Mifid II rules could force active fund managers to cut fees further, research compiled by ratings agency Moody’s has said.
The report describes Mifid II as a 'credit negative' for the asset management industry, which will intensify fee competition and accelerate the shift into passive funds.
Moody's said: 'Mifid II requires asset managers to provide their clients with detailed information on costs and charges paid for the provision of investment services.'
As a result investors can now easily compare product costs.
Moody's believes this will increase pressure on UK fund firms - which on average shaved between 15 and 20 basis points from their ongoing charges between 2013 and 2015 following RDR - to reduce costs once again.
'Mifid II will affect active management as well as institutional assets, and European asset managers' effective fee rates could fall 10% to 15% as a result, depending on their asset allocation and on their responses to ongoing pressures,' Moody's said.
'Asset managers will likely respond by narrowing the range of products they sell, and will likely be forced to consider closing funds that have been consistent underperformers.
Moody's said such measures, along with cost saving initiatives, innovative investment solutions and possibly M&A, will offset some
of Mifid II's negative effects and therefore limit their impact on margins.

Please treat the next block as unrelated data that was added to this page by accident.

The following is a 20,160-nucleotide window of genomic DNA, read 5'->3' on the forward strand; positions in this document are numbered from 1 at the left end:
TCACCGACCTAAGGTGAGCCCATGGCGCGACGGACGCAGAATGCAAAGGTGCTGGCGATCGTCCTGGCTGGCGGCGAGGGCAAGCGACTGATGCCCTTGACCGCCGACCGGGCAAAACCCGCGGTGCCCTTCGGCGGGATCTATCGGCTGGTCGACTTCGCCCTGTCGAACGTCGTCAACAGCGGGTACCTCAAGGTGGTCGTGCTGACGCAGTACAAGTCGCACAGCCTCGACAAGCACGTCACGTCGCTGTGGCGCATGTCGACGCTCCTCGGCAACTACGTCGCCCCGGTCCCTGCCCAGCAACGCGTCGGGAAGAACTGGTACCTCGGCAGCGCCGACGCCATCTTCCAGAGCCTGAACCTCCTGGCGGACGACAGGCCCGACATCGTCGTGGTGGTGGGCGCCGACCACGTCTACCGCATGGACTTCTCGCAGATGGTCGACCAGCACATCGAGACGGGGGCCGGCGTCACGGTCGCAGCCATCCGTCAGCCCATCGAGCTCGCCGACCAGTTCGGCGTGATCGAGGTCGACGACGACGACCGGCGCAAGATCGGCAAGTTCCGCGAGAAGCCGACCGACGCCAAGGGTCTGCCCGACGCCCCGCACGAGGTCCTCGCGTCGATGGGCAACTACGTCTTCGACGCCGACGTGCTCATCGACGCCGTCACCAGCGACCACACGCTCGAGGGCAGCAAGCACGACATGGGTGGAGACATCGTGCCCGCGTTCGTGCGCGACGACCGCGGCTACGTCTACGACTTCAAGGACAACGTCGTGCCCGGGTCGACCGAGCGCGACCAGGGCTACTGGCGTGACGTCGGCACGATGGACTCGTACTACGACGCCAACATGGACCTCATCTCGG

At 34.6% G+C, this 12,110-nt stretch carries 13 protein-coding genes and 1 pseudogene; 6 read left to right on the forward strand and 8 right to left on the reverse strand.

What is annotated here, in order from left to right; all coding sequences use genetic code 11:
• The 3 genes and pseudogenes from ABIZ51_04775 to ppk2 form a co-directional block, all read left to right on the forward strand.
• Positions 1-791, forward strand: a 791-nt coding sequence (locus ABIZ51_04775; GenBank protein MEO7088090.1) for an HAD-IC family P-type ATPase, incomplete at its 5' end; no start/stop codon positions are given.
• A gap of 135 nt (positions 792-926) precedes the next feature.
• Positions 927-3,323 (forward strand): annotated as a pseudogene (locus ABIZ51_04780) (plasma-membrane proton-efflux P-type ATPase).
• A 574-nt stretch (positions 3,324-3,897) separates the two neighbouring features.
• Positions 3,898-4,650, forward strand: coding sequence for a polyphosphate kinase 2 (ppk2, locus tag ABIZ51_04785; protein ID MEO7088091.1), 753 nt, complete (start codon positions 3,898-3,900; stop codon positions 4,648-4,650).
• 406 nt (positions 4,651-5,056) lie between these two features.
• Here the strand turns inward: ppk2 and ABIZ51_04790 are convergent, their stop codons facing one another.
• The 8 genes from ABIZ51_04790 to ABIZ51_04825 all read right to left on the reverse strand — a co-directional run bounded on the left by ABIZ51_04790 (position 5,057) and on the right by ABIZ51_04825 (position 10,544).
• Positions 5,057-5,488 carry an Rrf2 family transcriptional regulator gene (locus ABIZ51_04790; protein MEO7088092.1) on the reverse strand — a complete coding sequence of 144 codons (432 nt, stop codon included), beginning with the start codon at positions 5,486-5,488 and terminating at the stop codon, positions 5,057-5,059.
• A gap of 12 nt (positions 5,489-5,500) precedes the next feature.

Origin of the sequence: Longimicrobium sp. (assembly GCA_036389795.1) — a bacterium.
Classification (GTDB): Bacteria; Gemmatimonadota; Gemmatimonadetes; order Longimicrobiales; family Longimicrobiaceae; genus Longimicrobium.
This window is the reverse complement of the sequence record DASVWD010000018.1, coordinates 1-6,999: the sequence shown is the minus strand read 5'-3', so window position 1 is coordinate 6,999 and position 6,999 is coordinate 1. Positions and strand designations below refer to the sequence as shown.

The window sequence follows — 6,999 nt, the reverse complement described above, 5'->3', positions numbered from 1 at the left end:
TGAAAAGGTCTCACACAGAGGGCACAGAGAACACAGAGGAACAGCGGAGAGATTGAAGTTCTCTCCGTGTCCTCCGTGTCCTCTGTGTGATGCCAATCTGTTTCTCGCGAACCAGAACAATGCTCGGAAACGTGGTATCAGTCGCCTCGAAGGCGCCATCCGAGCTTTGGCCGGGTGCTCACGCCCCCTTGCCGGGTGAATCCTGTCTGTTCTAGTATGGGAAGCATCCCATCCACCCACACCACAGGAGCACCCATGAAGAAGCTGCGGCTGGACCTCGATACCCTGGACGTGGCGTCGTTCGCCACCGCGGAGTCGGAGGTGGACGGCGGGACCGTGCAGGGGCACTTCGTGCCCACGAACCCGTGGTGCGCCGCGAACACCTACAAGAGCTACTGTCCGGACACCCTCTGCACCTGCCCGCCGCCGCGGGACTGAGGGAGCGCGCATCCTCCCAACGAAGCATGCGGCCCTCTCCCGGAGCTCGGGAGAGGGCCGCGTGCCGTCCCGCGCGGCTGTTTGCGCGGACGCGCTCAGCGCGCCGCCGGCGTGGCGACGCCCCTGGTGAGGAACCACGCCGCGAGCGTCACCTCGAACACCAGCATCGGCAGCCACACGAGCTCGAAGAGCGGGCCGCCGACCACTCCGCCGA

Moody’s also predicts fund managers will transition from providing single-point-of-sale products to providing investment solutions as ongoing services.
‘Mifid II requires asset managers to ensure their investment products meet the needs of investors with risks properly communicated,’ the report stated.
‘This will push asset managers towards more outcome-oriented, bespoke investment solutions that aim to meet investors’ financial goals, instead of benchmark-beating strategies.’
Another pressure imposed on asset managers by the EU regulation is the taking on of research costs, which Moody's estimates could add another 5% to costs.
The report also suggested Mifid II would accelerate the shift to passives and leave smaller firms out in the cold.
As a consequence the margin squeeze forced by the new regulation will continue to drive consolidation among smaller players.
‘Most asset managers will now pay for investment research they receive from brokers. The importance of scale in absorbing these costs means smaller players will bear the brunt, likely driving consolidation.’
European consulting and research firm, Optimas estimates the 15 largest asset managers have spent an average of €10.3 million (£9.1 million) to implement Mifid II. It estimates a maintenance cost of €4.5 million a year for the next five years.
The report also highlights how the costs of transparency and a ban on commissions paid to independent financial advisors, imposed by Mifid II, will encourage greater use of cheaper passive funds by retail investors, including exchange-traded funds (ETFs).
‘In Europe, banks dominate retail distribution and have had less incentive to sell ETFs that do not bring in large commissions. MiFID II's increased transparency will change this.
Moody’s claims this trend already manifested itself in the net new flows over the first six months of 2017.
‘In Europe, asset managers with the highest net inflows saw a substantial portion allocated to passive strategies, including ETFs. UBS attracted CHF29.9 billion (£22.5 billion) in net inflows during the period, the largest amount of our surveyed group.’